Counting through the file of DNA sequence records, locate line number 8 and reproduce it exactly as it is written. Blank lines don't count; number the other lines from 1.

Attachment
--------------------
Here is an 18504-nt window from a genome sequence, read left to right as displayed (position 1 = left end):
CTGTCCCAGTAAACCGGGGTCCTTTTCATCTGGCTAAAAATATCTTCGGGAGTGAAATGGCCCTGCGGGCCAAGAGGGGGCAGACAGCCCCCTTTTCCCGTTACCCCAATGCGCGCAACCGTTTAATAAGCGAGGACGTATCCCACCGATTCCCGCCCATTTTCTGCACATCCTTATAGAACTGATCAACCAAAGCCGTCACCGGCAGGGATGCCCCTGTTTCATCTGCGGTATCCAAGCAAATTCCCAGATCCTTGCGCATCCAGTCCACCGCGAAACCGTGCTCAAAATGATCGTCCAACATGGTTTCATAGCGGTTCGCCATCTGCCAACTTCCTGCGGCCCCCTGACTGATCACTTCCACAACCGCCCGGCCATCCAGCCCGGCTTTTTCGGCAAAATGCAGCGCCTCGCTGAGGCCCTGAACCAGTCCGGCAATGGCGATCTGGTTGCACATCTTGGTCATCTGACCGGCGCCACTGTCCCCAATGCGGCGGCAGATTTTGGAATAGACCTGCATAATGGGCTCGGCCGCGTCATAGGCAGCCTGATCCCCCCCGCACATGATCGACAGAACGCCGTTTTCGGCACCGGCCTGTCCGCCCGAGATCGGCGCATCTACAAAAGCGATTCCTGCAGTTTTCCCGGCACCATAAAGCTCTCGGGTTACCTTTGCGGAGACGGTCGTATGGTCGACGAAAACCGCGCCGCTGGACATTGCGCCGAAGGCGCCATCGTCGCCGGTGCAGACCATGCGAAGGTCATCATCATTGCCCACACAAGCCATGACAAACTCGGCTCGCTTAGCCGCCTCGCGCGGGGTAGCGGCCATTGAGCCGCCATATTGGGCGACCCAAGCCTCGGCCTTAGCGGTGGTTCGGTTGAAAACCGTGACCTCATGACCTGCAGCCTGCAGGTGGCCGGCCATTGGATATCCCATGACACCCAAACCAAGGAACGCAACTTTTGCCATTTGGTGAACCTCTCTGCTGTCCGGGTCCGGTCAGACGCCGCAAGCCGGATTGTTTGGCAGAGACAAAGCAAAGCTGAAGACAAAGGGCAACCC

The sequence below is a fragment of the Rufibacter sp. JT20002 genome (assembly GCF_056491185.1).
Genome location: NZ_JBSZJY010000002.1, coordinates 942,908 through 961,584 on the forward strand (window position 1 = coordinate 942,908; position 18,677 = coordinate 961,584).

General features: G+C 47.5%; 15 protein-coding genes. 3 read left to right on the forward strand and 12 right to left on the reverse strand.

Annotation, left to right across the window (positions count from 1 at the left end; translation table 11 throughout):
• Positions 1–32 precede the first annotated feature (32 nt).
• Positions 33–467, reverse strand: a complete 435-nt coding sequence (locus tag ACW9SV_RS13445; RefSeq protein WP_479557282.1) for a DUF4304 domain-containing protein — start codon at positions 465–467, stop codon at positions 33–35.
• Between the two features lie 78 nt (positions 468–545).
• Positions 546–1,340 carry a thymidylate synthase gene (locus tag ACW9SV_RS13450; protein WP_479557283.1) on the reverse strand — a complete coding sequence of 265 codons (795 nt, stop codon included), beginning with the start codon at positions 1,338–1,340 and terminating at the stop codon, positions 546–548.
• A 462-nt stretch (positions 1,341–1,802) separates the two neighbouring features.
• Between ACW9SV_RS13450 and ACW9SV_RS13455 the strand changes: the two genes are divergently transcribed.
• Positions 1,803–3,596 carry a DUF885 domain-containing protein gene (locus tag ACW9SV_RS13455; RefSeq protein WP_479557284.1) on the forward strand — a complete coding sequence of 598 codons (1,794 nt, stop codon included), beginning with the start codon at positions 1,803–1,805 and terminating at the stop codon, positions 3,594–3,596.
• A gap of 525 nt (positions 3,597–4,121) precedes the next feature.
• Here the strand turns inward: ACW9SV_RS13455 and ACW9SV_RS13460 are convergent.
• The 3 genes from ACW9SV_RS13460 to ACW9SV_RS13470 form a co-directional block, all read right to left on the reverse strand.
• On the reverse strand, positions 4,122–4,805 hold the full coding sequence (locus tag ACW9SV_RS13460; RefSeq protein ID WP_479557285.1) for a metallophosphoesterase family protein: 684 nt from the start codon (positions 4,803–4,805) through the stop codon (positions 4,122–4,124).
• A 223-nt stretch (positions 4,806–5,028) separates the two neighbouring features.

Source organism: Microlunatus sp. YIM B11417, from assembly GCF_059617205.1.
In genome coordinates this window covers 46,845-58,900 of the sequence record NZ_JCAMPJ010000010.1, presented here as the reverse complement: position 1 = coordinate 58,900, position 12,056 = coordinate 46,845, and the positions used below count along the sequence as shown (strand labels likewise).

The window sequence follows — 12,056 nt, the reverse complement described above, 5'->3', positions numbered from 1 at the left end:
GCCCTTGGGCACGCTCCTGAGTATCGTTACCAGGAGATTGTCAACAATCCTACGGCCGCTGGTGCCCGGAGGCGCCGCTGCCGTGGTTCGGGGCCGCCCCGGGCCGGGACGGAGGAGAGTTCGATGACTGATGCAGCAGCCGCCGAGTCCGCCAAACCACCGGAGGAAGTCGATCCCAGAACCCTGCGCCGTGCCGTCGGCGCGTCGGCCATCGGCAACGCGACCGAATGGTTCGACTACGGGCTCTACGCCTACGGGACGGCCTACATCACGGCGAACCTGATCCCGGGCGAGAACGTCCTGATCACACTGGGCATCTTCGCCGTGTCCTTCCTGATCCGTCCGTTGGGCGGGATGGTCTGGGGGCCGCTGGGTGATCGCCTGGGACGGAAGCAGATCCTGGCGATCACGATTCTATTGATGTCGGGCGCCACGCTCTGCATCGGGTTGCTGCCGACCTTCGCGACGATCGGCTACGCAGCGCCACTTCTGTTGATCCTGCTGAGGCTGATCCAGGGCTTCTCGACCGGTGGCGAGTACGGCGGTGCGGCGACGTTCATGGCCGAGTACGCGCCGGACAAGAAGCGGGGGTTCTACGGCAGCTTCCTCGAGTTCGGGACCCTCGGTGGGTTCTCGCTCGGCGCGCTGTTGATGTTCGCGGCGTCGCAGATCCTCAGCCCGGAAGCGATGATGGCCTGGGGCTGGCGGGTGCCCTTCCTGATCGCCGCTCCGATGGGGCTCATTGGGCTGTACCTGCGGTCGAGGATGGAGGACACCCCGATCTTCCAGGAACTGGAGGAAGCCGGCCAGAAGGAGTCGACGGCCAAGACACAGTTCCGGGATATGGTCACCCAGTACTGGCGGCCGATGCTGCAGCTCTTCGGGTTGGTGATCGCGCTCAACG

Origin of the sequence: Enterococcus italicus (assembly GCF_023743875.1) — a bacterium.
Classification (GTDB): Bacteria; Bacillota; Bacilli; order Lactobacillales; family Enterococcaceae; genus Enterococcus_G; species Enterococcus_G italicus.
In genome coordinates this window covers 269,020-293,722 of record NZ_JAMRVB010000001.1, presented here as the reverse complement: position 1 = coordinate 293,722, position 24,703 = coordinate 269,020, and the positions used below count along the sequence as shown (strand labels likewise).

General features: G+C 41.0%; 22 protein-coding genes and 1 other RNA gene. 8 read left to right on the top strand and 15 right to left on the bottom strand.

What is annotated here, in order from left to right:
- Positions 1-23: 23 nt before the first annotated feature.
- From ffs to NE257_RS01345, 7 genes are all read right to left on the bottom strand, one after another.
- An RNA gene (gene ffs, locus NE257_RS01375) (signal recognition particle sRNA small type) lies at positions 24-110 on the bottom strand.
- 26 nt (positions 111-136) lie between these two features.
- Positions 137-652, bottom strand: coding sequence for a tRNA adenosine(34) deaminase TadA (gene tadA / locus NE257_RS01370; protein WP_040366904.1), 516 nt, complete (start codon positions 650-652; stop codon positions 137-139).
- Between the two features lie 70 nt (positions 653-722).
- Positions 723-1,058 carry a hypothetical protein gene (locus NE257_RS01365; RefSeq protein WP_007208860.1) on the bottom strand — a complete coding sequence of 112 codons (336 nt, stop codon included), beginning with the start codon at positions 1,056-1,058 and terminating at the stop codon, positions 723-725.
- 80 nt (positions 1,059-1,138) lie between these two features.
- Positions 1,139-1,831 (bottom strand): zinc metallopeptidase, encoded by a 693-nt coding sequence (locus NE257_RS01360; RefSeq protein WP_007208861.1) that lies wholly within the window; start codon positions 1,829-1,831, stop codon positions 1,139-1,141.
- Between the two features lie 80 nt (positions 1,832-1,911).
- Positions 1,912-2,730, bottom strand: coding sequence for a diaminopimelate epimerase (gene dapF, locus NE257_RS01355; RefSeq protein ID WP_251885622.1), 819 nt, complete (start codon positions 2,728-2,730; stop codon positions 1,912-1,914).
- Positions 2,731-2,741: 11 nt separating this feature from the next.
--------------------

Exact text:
• Positions 33–467, reverse strand: a complete 435-nt coding sequence (locus tag ACW9SV_RS13445; RefSeq protein WP_479557282.1) for a DUF4304 domain-containing protein — start codon at positions 465–467, stop codon at positions 33–35.